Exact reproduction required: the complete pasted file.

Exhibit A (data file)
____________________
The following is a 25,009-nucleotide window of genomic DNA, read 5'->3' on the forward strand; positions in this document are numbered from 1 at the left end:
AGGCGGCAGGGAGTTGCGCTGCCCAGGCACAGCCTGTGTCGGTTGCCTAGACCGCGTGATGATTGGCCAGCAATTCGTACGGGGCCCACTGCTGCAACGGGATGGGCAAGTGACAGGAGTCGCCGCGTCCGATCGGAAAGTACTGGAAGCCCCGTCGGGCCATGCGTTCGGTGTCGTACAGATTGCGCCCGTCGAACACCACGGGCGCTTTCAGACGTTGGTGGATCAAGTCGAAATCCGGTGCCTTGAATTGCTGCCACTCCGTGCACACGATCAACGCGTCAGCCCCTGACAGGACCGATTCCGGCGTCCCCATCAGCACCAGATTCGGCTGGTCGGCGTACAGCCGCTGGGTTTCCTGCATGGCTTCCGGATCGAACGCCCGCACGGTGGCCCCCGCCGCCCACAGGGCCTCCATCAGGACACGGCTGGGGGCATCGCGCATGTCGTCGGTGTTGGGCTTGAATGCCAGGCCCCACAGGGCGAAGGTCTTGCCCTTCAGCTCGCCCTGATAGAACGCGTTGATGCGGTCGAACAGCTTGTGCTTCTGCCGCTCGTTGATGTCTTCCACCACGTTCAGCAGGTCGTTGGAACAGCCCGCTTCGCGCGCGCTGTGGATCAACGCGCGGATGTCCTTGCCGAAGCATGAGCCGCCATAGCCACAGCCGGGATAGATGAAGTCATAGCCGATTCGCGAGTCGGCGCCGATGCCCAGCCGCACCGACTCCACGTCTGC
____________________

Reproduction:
The following is a 25,009-nucleotide window of genomic DNA, read 5'->3' on the forward strand; positions in this document are numbered from 1 at the left end:
AGGCGGCAGGGAGTTGCGCTGCCCAGGCACAGCCTGTGTCGGTTGCCTAGACCGCGTGATGATTGGCCAGCAATTCGTACGGGGCCCACTGCTGCAACGGGATGGGCAAGTGACAGGAGTCGCCGCGTCCGATCGGAAAGTACTGGAAGCCCCGTCGGGCCATGCGTTCGGTGTCGTACAGATTGCGCCCGTCGAACACCACGGGCGCTTTCAGACGTTGGTGGATCAAGTCGAAATCCGGTGCCTTGAATTGCTGCCACTCCGTGCACACGATCAACGCGTCAGCCCCTGACAGGACCGATTCCGGCGTCCCCATCAGCACCAGATTCGGCTGGTCGGCGTACAGCCGCTGGGTTTCCTGCATGGCTTCCGGATCGAACGCCCGCACGGTGGCCCCCGCCGCCCACAGGGCCTCCATCAGGACACGGCTGGGGGCATCGCGCATGTCGTCGGTGTTGGGCTTGAATGCCAGGCCCCACAGGGCGAAGGTCTTGCCCTTCAGCTCGCCCTGATAGAACGCGTTGATGCGGTCGAACAGCTTGTGCTTCTGCCGCTCGTTGATGTCTTCCACCACGTTCAGCAGGTCGTTGGAACAGCCCGCTTCGCGCGCGCTGTGGATCAACGCGCGGATGTCCTTGCCGAAGCATGAGCCGCCATAGCCACAGCCGGGATAGATGAAGTCATAGCCGATTCGCGAGTCGGCGCCGATGCCCAGCCGCACCGACTCCACGTCTGC